Who is "we"? You and your friends? Why are you trying to characterize others' disagreement with Rand's opinion on femininity as hateful and fearful? Why the drama? Isn't it possible that there are people who disagree with her opinion without having the emotional investment that you assign to them? Isn't it possible that there are people who know much more about the issue than you do, and that they have rational, informed opinions? You really do come across as defensive and bordering on hysterical when implying that your views represent romantic/sexual sanity where those who disagree with you must be motivated by insane hatred and fear. Talk about 'poisoning the well'!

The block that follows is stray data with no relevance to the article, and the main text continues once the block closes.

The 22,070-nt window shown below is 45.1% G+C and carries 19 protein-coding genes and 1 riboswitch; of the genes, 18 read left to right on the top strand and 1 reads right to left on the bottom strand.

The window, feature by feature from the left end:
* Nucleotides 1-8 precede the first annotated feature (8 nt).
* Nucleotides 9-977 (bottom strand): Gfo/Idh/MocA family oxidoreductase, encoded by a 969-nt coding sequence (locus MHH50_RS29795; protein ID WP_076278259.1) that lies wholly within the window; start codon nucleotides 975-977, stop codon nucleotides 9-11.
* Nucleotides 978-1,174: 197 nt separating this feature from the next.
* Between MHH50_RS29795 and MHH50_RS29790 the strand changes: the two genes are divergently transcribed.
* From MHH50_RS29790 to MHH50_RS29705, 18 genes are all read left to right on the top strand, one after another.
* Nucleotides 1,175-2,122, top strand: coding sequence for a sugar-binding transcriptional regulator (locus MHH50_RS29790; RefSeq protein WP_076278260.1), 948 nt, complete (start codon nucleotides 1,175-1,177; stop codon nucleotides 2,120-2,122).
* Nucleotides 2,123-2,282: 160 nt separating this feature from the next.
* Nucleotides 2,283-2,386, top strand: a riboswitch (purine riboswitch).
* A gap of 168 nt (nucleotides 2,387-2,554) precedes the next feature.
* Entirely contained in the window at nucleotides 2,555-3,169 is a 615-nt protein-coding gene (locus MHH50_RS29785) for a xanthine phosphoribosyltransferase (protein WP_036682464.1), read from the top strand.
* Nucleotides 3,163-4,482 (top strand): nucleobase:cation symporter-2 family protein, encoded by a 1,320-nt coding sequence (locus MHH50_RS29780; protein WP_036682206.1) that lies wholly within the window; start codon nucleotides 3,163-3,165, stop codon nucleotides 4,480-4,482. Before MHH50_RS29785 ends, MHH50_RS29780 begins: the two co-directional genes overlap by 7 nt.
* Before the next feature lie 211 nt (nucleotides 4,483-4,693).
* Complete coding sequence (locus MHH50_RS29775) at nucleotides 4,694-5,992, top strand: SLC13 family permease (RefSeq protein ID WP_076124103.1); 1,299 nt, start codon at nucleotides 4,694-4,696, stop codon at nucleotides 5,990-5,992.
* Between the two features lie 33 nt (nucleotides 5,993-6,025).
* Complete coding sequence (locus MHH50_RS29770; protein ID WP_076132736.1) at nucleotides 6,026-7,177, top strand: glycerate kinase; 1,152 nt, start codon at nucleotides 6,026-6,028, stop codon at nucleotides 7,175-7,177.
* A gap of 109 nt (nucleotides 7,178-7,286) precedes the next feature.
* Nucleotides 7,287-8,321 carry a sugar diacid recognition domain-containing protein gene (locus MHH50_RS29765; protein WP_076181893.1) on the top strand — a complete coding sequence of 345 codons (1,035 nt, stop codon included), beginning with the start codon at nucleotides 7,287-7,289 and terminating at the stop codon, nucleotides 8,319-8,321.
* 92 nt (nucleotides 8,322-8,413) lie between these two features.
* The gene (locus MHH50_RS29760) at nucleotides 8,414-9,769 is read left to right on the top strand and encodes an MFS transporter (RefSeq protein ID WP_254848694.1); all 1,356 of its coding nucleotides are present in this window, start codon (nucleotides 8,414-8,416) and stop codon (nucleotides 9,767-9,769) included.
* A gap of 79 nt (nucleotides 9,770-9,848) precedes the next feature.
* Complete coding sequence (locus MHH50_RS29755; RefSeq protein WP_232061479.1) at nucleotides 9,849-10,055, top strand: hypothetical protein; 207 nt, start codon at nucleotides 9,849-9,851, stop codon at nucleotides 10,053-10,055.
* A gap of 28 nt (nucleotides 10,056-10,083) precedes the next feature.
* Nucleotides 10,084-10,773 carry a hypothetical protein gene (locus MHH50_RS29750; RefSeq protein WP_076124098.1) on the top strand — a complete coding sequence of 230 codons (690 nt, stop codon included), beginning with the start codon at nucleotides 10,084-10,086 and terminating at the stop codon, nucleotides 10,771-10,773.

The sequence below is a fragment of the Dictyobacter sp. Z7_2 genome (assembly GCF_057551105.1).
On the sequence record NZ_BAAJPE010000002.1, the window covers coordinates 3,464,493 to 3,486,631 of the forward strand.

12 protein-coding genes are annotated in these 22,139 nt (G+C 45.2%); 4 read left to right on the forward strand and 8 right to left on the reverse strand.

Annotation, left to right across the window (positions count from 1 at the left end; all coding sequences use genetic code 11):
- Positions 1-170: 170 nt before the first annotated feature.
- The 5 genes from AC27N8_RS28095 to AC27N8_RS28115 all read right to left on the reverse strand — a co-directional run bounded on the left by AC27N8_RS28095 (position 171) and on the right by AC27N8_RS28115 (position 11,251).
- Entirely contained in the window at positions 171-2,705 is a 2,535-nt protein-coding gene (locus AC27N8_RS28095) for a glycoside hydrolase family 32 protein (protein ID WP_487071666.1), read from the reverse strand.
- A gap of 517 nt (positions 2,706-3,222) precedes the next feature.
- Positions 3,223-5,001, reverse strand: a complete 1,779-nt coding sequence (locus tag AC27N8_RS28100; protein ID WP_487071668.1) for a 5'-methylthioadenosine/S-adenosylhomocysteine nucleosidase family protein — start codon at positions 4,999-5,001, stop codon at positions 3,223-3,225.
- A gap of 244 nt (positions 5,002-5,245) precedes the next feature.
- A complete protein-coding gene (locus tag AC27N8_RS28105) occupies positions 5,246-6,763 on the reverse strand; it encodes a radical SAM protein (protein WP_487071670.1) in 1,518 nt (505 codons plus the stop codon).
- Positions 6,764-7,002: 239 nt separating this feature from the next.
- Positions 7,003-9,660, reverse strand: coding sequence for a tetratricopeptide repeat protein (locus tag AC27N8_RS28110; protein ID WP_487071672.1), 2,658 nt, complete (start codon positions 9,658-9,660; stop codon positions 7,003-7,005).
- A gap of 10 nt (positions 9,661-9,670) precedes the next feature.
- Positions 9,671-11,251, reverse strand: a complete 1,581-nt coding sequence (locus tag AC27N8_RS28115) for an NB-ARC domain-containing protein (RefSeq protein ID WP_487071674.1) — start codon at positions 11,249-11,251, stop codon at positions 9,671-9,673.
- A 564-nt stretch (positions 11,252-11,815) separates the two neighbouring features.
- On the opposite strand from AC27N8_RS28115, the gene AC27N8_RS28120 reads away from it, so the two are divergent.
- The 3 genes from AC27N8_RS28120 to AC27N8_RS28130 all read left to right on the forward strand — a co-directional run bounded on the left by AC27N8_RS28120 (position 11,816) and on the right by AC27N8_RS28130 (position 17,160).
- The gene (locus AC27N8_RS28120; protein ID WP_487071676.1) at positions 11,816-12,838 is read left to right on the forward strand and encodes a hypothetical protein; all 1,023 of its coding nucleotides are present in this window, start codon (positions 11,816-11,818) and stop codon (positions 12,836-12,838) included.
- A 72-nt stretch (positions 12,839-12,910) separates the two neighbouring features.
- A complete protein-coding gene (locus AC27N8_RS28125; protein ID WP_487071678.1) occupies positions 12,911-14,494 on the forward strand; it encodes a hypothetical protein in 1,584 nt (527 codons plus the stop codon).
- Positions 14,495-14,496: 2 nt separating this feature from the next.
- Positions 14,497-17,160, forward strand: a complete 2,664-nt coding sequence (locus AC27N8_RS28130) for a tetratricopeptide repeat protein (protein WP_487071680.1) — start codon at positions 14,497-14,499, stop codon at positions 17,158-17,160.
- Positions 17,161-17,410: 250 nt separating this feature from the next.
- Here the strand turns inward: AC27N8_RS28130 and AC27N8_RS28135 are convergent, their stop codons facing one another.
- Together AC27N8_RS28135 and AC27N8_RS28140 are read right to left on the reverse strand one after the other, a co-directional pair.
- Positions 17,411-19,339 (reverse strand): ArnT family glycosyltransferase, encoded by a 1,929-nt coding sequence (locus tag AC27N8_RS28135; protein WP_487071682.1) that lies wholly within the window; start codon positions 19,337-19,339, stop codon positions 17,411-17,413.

J

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Who is "we"? You and your friends?

"We" is society; we as a culture.

Modern academic feminists, for example, despise hero worship and do all that they can to obliterate it. Many of them have probably never heard or read Ayn Rand's ideas on the subject.

You can't wipe out an emotion completely, of course, so these intellectuals often aim for the next closest thing: Get women (and men) to regard it as a shameful weakness.

Isn't it possible that there are people who know much more about the issue than you do, and that they have rational, informed opinions? You really do come across as defensive and bordering on hysterical when implying that your views represent romantic/sexual sanity where those who disagree with you must be motivated by insane hatred and fear.

People who slime me as "sexist" are not putting forth rational or informed opinions. They are simply venting their resentment toward what I have to say, and what I stand for in this area.